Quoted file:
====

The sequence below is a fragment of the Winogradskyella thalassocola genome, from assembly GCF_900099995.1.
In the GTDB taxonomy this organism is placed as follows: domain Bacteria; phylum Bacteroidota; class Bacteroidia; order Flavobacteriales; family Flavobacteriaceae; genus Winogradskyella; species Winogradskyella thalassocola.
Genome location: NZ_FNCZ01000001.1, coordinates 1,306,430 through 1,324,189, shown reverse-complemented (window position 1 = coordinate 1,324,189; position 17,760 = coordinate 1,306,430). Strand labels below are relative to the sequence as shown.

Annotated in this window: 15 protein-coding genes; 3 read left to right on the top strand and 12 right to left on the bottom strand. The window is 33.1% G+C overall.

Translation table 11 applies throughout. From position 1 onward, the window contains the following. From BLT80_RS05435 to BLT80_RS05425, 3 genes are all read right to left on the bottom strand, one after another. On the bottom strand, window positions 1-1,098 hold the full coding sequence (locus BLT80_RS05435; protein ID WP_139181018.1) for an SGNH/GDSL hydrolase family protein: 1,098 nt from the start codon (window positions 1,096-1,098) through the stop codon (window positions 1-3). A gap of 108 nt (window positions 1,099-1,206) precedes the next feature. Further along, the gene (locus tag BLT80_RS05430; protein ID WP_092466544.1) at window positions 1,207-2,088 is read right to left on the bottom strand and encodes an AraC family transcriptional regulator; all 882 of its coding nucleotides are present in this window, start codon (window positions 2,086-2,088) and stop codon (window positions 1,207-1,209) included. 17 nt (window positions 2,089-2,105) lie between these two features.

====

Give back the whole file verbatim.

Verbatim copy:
The sequence below is a fragment of the Winogradskyella thalassocola genome, from assembly GCF_900099995.1.
In the GTDB taxonomy this organism is placed as follows: domain Bacteria; phylum Bacteroidota; class Bacteroidia; order Flavobacteriales; family Flavobacteriaceae; genus Winogradskyella; species Winogradskyella thalassocola.
Genome location: NZ_FNCZ01000001.1, coordinates 1,306,430 through 1,324,189, shown reverse-complemented (window position 1 = coordinate 1,324,189; position 17,760 = coordinate 1,306,430). Strand labels below are relative to the sequence as shown.

Annotated in this window: 15 protein-coding genes; 3 read left to right on the top strand and 12 right to left on the bottom strand. The window is 33.1% G+C overall.

Translation table 11 applies throughout. From position 1 onward, the window contains the following. From BLT80_RS05435 to BLT80_RS05425, 3 genes are all read right to left on the bottom strand, one after another. On the bottom strand, window positions 1-1,098 hold the full coding sequence (locus BLT80_RS05435; protein ID WP_139181018.1) for an SGNH/GDSL hydrolase family protein: 1,098 nt from the start codon (window positions 1,096-1,098) through the stop codon (window positions 1-3). A gap of 108 nt (window positions 1,099-1,206) precedes the next feature. Further along, the gene (locus tag BLT80_RS05430; protein ID WP_092466544.1) at window positions 1,207-2,088 is read right to left on the bottom strand and encodes an AraC family transcriptional regulator; all 882 of its coding nucleotides are present in this window, start codon (window positions 2,086-2,088) and stop codon (window positions 1,207-1,209) included. 17 nt (window positions 2,089-2,105) lie between these two features.